Mistake 2: Grip Tightly With The Legs
How to fix it: When sitting in the saddle, you should allow the leg to hang from the hip. Enable the weight to fall on the heel. When you jam the heel down, you can pinch with the knees. Either, clench with the legs. Remember, keep the foot under you instead of letting the leg swing to the back or front. One imaginary straight line should be present from the hip, ear, and shoulder to your heel.
Mistake 3: Stand Tippy Toe
It tends to occur as you first learn the way of posting the trot. Attempting to lift yourself out of your saddle through rocking up (often hunching your shoulders as well as trying to ‘hop’ out of your saddle) and standing on the tiptoes may have you behind the trot’s rhythm as well as doubling bouncing heavily in your saddle. The hands are likely to go up when you attempt to counterbalance yourself. The consequence is one grumpy horse, as well as its uncomfortable, unbalanced rider.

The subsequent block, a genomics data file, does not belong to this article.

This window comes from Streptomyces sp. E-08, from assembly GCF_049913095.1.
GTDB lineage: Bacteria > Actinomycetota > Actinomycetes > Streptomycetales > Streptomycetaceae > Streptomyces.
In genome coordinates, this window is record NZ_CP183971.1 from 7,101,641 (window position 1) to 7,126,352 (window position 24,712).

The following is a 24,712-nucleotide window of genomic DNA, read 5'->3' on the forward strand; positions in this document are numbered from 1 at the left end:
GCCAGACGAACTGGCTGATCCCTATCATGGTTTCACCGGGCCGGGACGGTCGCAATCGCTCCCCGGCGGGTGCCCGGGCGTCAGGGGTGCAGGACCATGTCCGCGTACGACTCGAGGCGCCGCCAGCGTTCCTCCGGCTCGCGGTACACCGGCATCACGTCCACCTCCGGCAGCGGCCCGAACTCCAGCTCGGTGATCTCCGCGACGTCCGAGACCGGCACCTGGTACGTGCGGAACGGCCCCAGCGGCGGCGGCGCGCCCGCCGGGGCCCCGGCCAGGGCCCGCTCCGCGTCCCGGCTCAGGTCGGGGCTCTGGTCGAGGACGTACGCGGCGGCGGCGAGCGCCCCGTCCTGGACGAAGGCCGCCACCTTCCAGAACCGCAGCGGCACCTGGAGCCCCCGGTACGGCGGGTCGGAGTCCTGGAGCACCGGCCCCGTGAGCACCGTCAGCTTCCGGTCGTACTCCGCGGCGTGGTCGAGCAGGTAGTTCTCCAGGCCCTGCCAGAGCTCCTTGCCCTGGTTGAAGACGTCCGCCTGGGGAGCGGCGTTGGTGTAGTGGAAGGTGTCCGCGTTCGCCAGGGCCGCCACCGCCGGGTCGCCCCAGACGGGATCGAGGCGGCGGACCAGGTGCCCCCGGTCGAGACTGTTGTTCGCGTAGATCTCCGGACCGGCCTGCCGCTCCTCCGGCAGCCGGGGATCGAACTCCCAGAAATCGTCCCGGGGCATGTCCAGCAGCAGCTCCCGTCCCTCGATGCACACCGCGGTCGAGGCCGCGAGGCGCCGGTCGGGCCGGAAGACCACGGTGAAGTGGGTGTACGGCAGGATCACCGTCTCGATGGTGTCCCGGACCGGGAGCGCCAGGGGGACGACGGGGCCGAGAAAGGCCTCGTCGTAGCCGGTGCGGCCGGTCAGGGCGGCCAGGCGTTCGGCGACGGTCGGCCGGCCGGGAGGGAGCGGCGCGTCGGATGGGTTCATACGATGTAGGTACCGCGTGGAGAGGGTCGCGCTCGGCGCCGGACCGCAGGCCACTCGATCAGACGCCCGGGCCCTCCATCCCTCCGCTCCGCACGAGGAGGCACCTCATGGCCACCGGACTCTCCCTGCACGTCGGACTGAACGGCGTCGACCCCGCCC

How to fix it: Work on the position of the leg. Keep the lower leg still, with the feet below you similarly to when you stand on the ground with the slightly bent knees. Learn the way of using the core muscles to help with posting the trot and not the feet.
Mistake 4: Ram the Feet to the Stirrups
It is not comfortable to have the feet rammed overly far to the stirrups, and it can be dangerous when you do not use safety stirrups or put on proper boots.
How to fix it: Be sure that the stirrups are the right length. The stirrup needs just to hit the ankle bone as the legs hang free with the feet out of the stirrups.